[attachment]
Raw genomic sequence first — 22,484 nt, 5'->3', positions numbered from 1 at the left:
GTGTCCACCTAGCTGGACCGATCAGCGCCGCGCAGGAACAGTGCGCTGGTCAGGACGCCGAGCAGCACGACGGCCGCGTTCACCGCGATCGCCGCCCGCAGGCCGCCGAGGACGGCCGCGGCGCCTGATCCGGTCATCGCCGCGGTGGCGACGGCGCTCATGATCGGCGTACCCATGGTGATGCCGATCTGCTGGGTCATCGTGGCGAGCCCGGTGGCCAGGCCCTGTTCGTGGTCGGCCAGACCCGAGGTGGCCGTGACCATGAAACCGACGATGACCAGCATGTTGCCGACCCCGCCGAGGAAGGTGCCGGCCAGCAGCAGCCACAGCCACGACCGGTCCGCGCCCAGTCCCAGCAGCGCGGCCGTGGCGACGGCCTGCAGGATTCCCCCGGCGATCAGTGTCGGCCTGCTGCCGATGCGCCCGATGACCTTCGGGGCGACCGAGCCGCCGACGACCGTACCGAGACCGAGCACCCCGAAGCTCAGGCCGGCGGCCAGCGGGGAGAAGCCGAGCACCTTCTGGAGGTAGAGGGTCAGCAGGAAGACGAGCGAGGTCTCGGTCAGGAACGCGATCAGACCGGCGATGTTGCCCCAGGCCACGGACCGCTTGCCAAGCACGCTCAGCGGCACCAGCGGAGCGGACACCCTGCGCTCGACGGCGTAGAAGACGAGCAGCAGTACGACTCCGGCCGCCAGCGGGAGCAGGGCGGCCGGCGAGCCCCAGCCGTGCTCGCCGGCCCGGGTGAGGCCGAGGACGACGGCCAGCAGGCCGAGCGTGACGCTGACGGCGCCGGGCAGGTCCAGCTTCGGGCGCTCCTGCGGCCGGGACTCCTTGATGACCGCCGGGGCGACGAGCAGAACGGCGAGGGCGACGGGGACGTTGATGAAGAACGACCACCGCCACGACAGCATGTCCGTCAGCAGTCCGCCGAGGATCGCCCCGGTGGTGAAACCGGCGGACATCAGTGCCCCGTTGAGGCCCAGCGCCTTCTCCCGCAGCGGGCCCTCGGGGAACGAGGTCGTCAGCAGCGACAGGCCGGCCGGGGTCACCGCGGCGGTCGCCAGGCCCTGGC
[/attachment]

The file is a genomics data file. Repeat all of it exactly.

Raw genomic sequence first — 22,484 nt, 5'->3', positions numbered from 1 at the left:
GTGTCCACCTAGCTGGACCGATCAGCGCCGCGCAGGAACAGTGCGCTGGTCAGGACGCCGAGCAGCACGACGGCCGCGTTCACCGCGATCGCCGCCCGCAGGCCGCCGAGGACGGCCGCGGCGCCTGATCCGGTCATCGCCGCGGTGGCGACGGCGCTCATGATCGGCGTACCCATGGTGATGCCGATCTGCTGGGTCATCGTGGCGAGCCCGGTGGCCAGGCCCTGTTCGTGGTCGGCCAGACCCGAGGTGGCCGTGACCATGAAACCGACGATGACCAGCATGTTGCCGACCCCGCCGAGGAAGGTGCCGGCCAGCAGCAGCCACAGCCACGACCGGTCCGCGCCCAGTCCCAGCAGCGCGGCCGTGGCGACGGCCTGCAGGATTCCCCCGGCGATCAGTGTCGGCCTGCTGCCGATGCGCCCGATGACCTTCGGGGCGACCGAGCCGCCGACGACCGTACCGAGACCGAGCACCCCGAAGCTCAGGCCGGCGGCCAGCGGGGAGAAGCCGAGCACCTTCTGGAGGTAGAGGGTCAGCAGGAAGACGAGCGAGGTCTCGGTCAGGAACGCGATCAGACCGGCGATGTTGCCCCAGGCCACGGACCGCTTGCCAAGCACGCTCAGCGGCACCAGCGGAGCGGACACCCTGCGCTCGACGGCGTAGAAGACGAGCAGCAGTACGACTCCGGCCGCCAGCGGGAGCAGGGCGGCCGGCGAGCCCCAGCCGTGCTCGCCGGCCCGGGTGAGGCCGAGGACGACGGCCAGCAGGCCGAGCGTGACGCTGACGGCGCCGGGCAGGTCCAGCTTCGGGCGCTCCTGCGGCCGGGACTCCTTGATGACCGCCGGGGCGACGAGCAGAACGGCGAGGGCGACGGGGACGTTGATGAAGAACGACCACCGCCACGACAGCATGTCCGTCAGCAGTCCGCCGAGGATCGCCCCGGTGGTGAAACCGGCGGACATCAGTGCCCCGTTGAGGCCCAGCGCCTTCTCCCGCAGCGGGCCCTCGGGGAACGAGGTCGTCAGCAGCGACAGGCCGGCCGGGGTCACCGCGGCGGTCGCCAGGCCCTGGC